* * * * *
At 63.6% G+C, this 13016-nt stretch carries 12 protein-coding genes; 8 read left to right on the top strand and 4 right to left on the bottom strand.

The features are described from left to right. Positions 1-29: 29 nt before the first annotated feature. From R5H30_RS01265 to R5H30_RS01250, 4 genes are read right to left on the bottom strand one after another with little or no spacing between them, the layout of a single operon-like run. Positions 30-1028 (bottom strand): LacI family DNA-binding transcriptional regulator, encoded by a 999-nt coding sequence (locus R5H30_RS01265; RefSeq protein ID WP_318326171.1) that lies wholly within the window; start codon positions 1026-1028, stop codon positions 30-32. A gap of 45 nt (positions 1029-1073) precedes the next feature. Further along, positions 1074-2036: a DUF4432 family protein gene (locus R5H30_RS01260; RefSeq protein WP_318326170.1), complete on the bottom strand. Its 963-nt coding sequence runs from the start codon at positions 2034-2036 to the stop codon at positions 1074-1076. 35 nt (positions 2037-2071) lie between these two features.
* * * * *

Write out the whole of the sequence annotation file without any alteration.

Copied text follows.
At 63.6% G+C, this 13016-nt stretch carries 12 protein-coding genes; 8 read left to right on the top strand and 4 right to left on the bottom strand.

The features are described from left to right. Positions 1-29: 29 nt before the first annotated feature. From R5H30_RS01265 to R5H30_RS01250, 4 genes are read right to left on the bottom strand one after another with little or no spacing between them, the layout of a single operon-like run. Positions 30-1028 (bottom strand): LacI family DNA-binding transcriptional regulator, encoded by a 999-nt coding sequence (locus R5H30_RS01265; RefSeq protein ID WP_318326171.1) that lies wholly within the window; start codon positions 1026-1028, stop codon positions 30-32. A gap of 45 nt (positions 1029-1073) precedes the next feature. Further along, positions 1074-2036: a DUF4432 family protein gene (locus R5H30_RS01260; RefSeq protein WP_318326170.1), complete on the bottom strand. Its 963-nt coding sequence runs from the start codon at positions 2034-2036 to the stop codon at positions 1074-1076. 35 nt (positions 2037-2071) lie between these two features.